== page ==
Friday, April 25, 2014

WHAT’S IN A NAME

WHAT’S IN A NAME

"What's in a name? That which we call a rose
by any other name would smell as sweet."
                                                            ‘Shakespeare – Romeo and Juliet’

Yes, I said to myself, after all I’d still be bald and bearded whatever my name. I thought a name like ‘Vicky Donor’ sounded good as long as the others did not know what you were donating (I had just finished watching the movie on TV). One of course never gets to choose his name. Midway through, if you feel dissatisfied with your name, you will have to undergo the hassle of going through a number of formalities to change it and ultimately announcing to the world that you are so and so and henceforth will be so and so. Imagine the troubles you have to undergo to have your new name incorporated in the passport, ration card etc. As it is you have had enough problems obtaining those in your old and original name. So why all the trouble, let it stay and learn to live with it till the end of your days. Imagine yourself starting all over again with your girlfriend or your wife, whichever the case may be or your friends for that matter.

It all started one day when I was filling up the application form for the GRE exam after graduation, the spaces allotted for filling in the name was not enough to accommodate mine. When I received the admit card I found a truncated version of my name – Gopalsam S Subramanian. It sounded good I thought, like all those NRI’s, the only difference was I was trying to go there and not returning. I have always found it difficult to fill in those various application forms, whether it be for passport, ration card, aadhar card etc. I have been confused when they require your first name, middle name and your last name. I wondered whether my name should be the first name or the last name, there being no confusion regarding the middle one as it has to stay put where it is. You see we South Indians incorporate our entire address in our names, it makes it easier for you to be traced in case you are lost – the village name followed by the father’s name and then your name in that order, so you see where the confusion arises. So ultimately you can guess what my name is in the passport. Last time I went to the US, I got used to being addressed as Mr. Gopalasamudram, which is my village name, of course it was shortened to Gopalsam as mentioned in my GRE application form, may be they had an inkling that I shall be coming over there one day. I am sure they did for I found that there was a placard with my name on it when I landed in Saint Louis and it read ‘Mr. Gopalsam’.

But one gets used to various pet names as they call it during one’s life, a sign of endearment. The only problem is you end up feeling like a pet yourself. I do not know how they (the pets) feel being called Jimmy, Tommy etc. I remember when I was in school our neighbours had two dogs named- Caesar and Brutus. I always waited for the day when Caesar would be done in by Brutus. I did like and continue to like some of the names I have been called by (by the way that does not include the number of times I have been called names). One name that still stands out is the name given to me by my seniors in IIT KGP during the course of ragging – ‘Submarine’ and that stuck on till I was there, though I never did go underwater.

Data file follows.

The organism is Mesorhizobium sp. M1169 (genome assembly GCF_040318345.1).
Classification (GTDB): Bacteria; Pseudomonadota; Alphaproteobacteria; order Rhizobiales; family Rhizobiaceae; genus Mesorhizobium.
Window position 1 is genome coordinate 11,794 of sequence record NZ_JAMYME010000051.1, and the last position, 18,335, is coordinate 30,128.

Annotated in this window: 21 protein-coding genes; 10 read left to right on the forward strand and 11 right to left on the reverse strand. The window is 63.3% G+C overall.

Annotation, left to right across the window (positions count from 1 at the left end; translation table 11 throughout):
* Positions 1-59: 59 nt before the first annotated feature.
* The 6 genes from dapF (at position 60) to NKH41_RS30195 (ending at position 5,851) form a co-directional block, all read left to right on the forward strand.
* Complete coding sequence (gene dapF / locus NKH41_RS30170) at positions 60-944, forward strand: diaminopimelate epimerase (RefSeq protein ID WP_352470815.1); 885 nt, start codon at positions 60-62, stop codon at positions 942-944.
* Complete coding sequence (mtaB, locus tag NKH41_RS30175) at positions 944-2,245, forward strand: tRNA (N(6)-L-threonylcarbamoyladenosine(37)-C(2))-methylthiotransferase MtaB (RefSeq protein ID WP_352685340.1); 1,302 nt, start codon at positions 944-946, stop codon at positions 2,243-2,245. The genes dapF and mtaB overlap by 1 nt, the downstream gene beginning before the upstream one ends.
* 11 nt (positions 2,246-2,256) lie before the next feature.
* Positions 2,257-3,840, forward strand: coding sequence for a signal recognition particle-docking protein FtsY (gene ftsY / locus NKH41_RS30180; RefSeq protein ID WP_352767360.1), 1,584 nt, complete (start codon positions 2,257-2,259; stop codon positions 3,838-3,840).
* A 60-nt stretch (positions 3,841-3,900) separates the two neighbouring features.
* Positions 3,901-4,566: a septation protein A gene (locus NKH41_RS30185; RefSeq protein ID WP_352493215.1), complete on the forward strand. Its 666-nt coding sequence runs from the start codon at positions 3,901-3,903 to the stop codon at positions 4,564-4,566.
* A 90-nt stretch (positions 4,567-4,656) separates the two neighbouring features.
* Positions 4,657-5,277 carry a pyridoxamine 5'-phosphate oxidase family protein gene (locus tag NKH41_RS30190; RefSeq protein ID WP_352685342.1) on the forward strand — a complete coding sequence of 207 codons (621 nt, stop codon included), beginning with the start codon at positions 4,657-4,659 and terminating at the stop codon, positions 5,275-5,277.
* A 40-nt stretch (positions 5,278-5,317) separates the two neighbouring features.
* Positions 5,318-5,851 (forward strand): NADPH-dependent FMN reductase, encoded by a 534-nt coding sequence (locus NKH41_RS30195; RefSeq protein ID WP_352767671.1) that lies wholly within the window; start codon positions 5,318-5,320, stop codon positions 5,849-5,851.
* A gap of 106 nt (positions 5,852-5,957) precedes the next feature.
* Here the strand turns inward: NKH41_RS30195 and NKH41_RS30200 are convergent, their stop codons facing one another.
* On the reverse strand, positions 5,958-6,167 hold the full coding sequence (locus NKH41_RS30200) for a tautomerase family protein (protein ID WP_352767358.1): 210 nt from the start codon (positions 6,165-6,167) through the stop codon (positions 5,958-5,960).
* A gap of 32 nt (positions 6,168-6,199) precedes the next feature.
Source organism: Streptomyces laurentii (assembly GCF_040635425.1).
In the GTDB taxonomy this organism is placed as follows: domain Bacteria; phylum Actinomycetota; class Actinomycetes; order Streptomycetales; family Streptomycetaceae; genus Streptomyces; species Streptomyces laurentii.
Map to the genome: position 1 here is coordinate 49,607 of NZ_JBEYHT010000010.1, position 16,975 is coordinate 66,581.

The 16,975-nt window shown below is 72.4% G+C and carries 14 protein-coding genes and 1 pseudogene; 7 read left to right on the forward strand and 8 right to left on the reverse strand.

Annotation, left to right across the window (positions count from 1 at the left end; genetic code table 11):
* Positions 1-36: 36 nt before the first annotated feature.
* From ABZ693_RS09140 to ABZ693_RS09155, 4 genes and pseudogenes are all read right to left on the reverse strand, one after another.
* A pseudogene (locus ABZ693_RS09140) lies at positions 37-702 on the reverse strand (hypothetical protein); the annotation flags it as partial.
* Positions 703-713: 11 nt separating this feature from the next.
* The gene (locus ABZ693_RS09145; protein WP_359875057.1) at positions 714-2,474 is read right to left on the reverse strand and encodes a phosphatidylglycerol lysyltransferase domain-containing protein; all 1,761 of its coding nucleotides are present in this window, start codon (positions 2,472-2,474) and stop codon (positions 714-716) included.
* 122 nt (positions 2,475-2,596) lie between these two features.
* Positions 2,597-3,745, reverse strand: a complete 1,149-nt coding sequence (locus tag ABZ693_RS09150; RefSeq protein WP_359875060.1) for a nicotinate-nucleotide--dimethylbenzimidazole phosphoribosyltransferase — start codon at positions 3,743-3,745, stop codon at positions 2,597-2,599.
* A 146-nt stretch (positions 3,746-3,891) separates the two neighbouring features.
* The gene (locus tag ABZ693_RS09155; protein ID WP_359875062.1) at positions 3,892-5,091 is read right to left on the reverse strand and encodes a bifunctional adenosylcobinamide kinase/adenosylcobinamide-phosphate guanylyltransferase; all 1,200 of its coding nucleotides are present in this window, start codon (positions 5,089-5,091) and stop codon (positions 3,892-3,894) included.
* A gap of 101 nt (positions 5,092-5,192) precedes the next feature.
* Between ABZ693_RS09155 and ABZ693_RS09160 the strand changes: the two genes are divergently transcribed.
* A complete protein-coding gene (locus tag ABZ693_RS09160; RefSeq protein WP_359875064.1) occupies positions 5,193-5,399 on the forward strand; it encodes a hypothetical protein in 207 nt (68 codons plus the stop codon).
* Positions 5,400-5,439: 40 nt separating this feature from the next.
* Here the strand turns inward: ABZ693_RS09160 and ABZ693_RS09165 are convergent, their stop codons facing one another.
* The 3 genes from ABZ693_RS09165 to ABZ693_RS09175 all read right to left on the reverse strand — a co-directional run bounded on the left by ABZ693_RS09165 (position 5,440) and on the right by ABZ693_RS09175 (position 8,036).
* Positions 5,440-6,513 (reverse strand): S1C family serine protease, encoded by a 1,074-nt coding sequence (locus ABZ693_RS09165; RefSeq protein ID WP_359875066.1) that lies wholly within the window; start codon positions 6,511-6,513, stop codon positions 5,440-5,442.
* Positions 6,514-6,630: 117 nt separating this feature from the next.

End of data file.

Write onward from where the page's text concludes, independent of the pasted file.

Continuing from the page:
I could have dropped my village name and made it simple like they do nowadays – just your given name and your father’s name, but I have a problem as my father’s name is also same as mine and please don’t ask me why, for it will require more space here to explain and you will lose patience. For all you know I could end up being called ‘Subramanian squared’. I wouldn’t mind though.

There are any number of Shahs, Patels, Subramanians, or Smiths for that matter, but we have still managed to exist as ourselves. I thought that it is really not fair cribbing whether you have one, two or even three names. Remember the Lord Vishnu he has a thousand names or more but he does not complain.

I like it whether you call me Subramanian, Subbu, GS or Gopalsam or Submarine for nothing can take away the fact that I shall still be bald and bearded. After all ‘What’s in a name’!


Monday, April 21, 2014

THE TRAVAILS OF AN ASPIRING AUTHOR – PART 2 AND IT CONTINUES

THE TRAVAILS OF AN ASPIRING AUTHOR – PART 2
AND IT CONTINUES

And ultimately I did not make much out of my ‘Nothing’. The publisher suggested “Sir, why don’t you promote it aggressively through your social media sites? But if you are having problems trying to do so, you can avail of our specialised marketing and distribution services. We can also arrange a Book Launch and Media coverage.”

“Oh that’s good!” I said “So why don’t you go ahead?”

“Sir you can let us know which package you want to opt for and we can determine the cost accordingly.”

I am still to get back to them and I know I never will.

I met my friend thereafter and he asked me “What happened to your book? I haven’t heard from you thereafter.”

What do you call it – rubbing salt on your wounds? Well this was the same guy who had promised to go through the draft manuscript and never did respond. I felt like punching him on his nose.